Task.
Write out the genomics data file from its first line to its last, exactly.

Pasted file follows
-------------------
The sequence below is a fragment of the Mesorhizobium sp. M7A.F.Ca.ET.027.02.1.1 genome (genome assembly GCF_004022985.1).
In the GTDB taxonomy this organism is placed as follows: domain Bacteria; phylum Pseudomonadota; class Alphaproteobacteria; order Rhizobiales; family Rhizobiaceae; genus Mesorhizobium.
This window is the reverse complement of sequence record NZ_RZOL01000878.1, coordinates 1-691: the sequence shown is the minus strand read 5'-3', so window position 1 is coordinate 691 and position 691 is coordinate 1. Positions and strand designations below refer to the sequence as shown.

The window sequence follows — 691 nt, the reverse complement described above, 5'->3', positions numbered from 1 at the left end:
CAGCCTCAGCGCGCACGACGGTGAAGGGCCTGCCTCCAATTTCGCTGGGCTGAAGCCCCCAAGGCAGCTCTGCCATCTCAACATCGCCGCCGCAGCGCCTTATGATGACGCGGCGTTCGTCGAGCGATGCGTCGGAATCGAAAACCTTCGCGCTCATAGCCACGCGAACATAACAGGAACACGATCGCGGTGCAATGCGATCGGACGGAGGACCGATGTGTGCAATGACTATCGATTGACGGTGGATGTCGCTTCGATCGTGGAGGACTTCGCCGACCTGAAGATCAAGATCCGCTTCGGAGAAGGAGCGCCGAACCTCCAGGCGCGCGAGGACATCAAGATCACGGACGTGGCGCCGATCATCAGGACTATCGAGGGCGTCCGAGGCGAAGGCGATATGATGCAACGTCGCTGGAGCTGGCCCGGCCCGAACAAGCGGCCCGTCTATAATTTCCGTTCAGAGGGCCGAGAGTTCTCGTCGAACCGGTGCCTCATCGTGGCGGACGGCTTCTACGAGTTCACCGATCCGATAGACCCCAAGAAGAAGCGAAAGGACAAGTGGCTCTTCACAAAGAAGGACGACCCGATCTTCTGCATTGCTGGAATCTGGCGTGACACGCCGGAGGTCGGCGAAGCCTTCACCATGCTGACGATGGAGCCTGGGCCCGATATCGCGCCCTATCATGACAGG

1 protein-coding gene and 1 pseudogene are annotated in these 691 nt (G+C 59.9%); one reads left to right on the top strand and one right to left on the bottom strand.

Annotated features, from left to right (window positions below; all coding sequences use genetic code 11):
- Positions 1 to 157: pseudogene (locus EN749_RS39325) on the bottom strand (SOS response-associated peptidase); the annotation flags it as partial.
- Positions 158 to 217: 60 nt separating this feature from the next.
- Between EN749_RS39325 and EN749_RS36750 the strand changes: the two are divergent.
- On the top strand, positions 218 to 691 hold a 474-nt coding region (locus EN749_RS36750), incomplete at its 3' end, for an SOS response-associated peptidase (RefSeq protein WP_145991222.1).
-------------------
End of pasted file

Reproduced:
The sequence below is a fragment of the Mesorhizobium sp. M7A.F.Ca.ET.027.02.1.1 genome (genome assembly GCF_004022985.1).
In the GTDB taxonomy this organism is placed as follows: domain Bacteria; phylum Pseudomonadota; class Alphaproteobacteria; order Rhizobiales; family Rhizobiaceae; genus Mesorhizobium.
This window is the reverse complement of sequence record NZ_RZOL01000878.1, coordinates 1-691: the sequence shown is the minus strand read 5'-3', so window position 1 is coordinate 691 and position 691 is coordinate 1. Positions and strand designations below refer to the sequence as shown.

The window sequence follows — 691 nt, the reverse complement described above, 5'->3', positions numbered from 1 at the left end:
CAGCCTCAGCGCGCACGACGGTGAAGGGCCTGCCTCCAATTTCGCTGGGCTGAAGCCCCCAAGGCAGCTCTGCCATCTCAACATCGCCGCCGCAGCGCCTTATGATGACGCGGCGTTCGTCGAGCGATGCGTCGGAATCGAAAACCTTCGCGCTCATAGCCACGCGAACATAACAGGAACACGATCGCGGTGCAATGCGATCGGACGGAGGACCGATGTGTGCAATGACTATCGATTGACGGTGGATGTCGCTTCGATCGTGGAGGACTTCGCCGACCTGAAGATCAAGATCCGCTTCGGAGAAGGAGCGCCGAACCTCCAGGCGCGCGAGGACATCAAGATCACGGACGTGGCGCCGATCATCAGGACTATCGAGGGCGTCCGAGGCGAAGGCGATATGATGCAACGTCGCTGGAGCTGGCCCGGCCCGAACAAGCGGCCCGTCTATAATTTCCGTTCAGAGGGCCGAGAGTTCTCGTCGAACCGGTGCCTCATCGTGGCGGACGGCTTCTACGAGTTCACCGATCCGATAGACCCCAAGAAGAAGCGAAAGGACAAGTGGCTCTTCACAAAGAAGGACGACCCGATCTTCTGCATTGCTGGAATCTGGCGTGACACGCCGGAGGTCGGCGAAGCCTTCACCATGCTGACGATGGAGCCTGGGCCCGATATCGCGCCCTATCATGACAGG

1 protein-coding gene and 1 pseudogene are annotated in these 691 nt (G+C 59.9%); one reads left to right on the top strand and one right to left on the bottom strand.

Annotated features, from left to right (window positions below; all coding sequences use genetic code 11):
- Positions 1 to 157: pseudogene (locus EN749_RS39325) on the bottom strand (SOS response-associated peptidase); the annotation flags it as partial.
- Positions 158 to 217: 60 nt separating this feature from the next.
- Between EN749_RS39325 and EN749_RS36750 the strand changes: the two are divergent.
- On the top strand, positions 218 to 691 hold a 474-nt coding region (locus EN749_RS36750), incomplete at its 3' end, for an SOS response-associated peptidase (RefSeq protein WP_145991222.1).